The jaguar catshark is a species named correctly in 2012. While first discovered in 1995, it was given the name “Galápagos catshark” by several pieces of non-scientific literature. Since the Galápagos consisted of several species of catshark, the scientists who discovered it gave the shark its proper nomenclature afterward.
Its scientific name honors Al Giddings, a noted underwater cinematographer, and photographer. Its common name references the spots on its body and the 2004 Wes Anderson movie The Life Aquatic with Steve Zissou.
Jaguar Catshark Scientific Classification
|Scientific Name||B. giddingsi|
Jaguar catsharks are about a foot long, with its head making up 21-24% of the shark’s total body length. Its snout is rounded and its mouth reaches up to its cat-like eyes.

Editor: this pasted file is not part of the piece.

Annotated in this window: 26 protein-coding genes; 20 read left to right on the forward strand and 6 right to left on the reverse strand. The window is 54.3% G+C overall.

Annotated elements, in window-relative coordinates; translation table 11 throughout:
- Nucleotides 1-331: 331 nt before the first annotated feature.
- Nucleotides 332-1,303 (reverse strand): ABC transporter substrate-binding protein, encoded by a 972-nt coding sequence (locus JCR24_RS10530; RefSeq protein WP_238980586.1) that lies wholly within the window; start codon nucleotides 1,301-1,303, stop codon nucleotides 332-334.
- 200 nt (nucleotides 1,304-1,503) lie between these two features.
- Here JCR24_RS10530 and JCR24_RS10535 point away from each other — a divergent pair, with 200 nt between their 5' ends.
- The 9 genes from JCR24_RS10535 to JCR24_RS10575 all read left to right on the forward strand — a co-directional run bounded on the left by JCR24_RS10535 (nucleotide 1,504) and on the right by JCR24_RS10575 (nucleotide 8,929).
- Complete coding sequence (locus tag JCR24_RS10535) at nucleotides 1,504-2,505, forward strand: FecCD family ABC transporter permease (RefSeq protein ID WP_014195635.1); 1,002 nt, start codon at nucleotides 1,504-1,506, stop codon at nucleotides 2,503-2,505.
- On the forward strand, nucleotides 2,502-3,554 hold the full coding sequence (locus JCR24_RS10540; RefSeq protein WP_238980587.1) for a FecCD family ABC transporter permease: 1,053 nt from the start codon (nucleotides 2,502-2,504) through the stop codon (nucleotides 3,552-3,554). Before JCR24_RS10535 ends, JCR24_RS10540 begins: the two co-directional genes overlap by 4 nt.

This shark has two dorsal fins, an anal fin as large as the second dorsal fin, triangularly shaped pelvic and pectoral fins, and an asymmetrical caudal fin.
It is blackish or chocolate brown, with scattered large white spots, present all over dorsally. Some of these spots are as big as the shark’s eyes. Ventrally, the shark is much paler.
Where do they live
This shark has a small range, only seen around a few Galápagos Islands, such as Darwin Island, Fernandina Island, Marchena Island, and San Cristóbal Island.
Its depth range is 1404 to 1844 ft, swimming over flat sea bottoms with either sandy or a mix of both sandy and muddy substrates.
Jaguar catsharks are bottom feeders consuming fish and invertebrates.
While yet to be confirmed, it is most likely that this shark, like other catsharks, is oviparous, i.e., it gives birth by laying eggs.
Interactions with humans
The IUCN has not yet classified this shark, but given its low distribution, it may face several problems like loss of habitat and overfishing.